Latest Kaiser Health News Stories
One woman’s experience with the high cost of dental care and confusing Medicare coverage offers a teachable moment for other consumers. Her small church took up a collection, but the surprise bill — four times what she expected to pay — was sent to collections.
A young man averted medical disaster after a friend took him to the nearest hospital just before his appendix burst. But more than a year later, he’s still facing a $28,000 balance bill for his out-of-network surgery.
Many pregnant women lose health coverage shortly after delivery. Democratic presidential candidates are eyeing the issue, and some experts say making Medicaid more accessible to new moms could be an answer.
An innovative hospital run by the Eastern Band of Cherokee Indians in North Carolina showcases an alternative model of health care that could have lessons for other tribal communities and beyond.
With Hurricane Florence predicted to slam the Southeast’s coastline Friday, health officials scramble to dodge the storm and keep older residents safe.
After 130 years as a nonprofit with deep roots in western North Carolina, Mission Health announced in March that it was seeking to be bought by HCA Healthcare, the nation’s largest for-profit hospital chain.
Nationally, women outnumber men as specialists in obstetrics and gynecology — yet women remain underrepresented in leadership roles. Many OB-GYN patients say they prefer female doctors, as residency programs strive for diversity in race, ethnicity and even gender.
Two states, North and South Carolina, have very different outlooks since the Trump administration cut funding for the people who help others sign up for health insurance.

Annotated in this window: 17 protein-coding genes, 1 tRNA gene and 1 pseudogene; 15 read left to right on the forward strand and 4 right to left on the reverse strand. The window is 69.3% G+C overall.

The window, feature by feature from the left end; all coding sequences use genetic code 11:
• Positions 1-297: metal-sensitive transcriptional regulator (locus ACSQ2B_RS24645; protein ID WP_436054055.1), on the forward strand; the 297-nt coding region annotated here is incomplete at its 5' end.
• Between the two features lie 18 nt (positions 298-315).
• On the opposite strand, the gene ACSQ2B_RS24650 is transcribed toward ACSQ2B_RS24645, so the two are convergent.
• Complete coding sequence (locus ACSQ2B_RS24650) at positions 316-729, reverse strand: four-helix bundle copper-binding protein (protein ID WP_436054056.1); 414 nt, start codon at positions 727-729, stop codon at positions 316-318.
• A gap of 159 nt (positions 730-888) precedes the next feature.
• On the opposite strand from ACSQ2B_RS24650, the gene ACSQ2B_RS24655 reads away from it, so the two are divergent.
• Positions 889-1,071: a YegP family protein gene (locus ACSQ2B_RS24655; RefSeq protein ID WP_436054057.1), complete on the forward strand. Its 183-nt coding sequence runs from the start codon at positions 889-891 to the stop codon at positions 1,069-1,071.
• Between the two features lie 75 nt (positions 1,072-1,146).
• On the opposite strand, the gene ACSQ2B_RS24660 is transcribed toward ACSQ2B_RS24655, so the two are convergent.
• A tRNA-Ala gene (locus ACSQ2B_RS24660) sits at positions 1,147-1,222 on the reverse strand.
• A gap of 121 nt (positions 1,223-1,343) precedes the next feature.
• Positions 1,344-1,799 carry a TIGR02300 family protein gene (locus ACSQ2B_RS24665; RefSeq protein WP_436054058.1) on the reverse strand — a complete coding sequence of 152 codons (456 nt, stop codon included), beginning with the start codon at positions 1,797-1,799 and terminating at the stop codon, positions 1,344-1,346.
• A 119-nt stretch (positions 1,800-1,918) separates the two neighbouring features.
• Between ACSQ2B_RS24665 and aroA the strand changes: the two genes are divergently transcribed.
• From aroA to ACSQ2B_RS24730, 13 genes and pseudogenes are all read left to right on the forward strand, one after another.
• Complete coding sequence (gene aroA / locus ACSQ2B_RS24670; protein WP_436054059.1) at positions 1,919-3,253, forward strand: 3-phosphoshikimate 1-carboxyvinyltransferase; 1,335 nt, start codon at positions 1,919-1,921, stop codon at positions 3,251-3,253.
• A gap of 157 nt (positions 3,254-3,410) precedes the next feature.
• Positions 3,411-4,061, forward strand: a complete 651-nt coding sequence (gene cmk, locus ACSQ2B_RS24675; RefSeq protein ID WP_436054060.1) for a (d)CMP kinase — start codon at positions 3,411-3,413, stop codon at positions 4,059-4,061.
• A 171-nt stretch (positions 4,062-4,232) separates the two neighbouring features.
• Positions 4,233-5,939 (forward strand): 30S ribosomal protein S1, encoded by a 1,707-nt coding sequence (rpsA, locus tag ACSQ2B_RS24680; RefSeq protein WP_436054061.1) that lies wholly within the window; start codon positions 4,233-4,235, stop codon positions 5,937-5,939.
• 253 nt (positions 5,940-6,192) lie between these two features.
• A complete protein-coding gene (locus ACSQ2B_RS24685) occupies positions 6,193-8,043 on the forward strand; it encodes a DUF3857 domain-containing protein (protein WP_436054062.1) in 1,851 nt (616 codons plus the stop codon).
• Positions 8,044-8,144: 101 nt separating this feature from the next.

Current law requires all health insurance sold on the exchanges to cover 10 essential benefits — with no annual or lifetime limits to reimbursement. But the GOP plan might let states reinstate limits.
The North Carolina Harm Reduction Coalition has advanced a local shift from a tough-on-drugs approach to harm-reduction philosophy. Other red states signal they may follow suit.
A study of five states looks at the market conditions that make or break the health insurance marketplaces set up by the Affordable Care Act.
Implants and intrauterine devices are endorsed by pediatricians, OB-GYNs and health officials as a way to help girls and women space their pregnancies and reduce the risk of having a premature baby.
In Florida, perfect timing and alert medical staff saved a teen from almost certain death. But in North Carolina, one young woman died of an amoeba infection after rafting at a popular tourist site.
Latinos who’ve recently arrived in the U.S. often have poor access to health care, mental health treatment in particular. UNC Charlotte is among several universities trying to change that.
Advocates emphasize peer support and community reintegration for people with behavioral health problems.
A program that was supposed to help veterans see doctors closer to home more quickly is not fulfilling its promise.
Florida and Oklahoma counties are among the hardest hit by UnitedHealthcare’s pullout from health law exchanges.
Facilities for delivering babies are costly to run and hard to staff, so some small, rural hospitals are closing them, forcing pregnant women to travel for care.
Health law insurance costs went up across the board in North Carolina, yet sign-ups remain strong heading into the final days of open enrollment.
About 300,000 Hispanic children gained insurance in 2014 from 2013, dropping the number of uninsured to 1.7 million, researchers said, and two-thirds of 1.7 million uninsured Hispanic kids live in five states.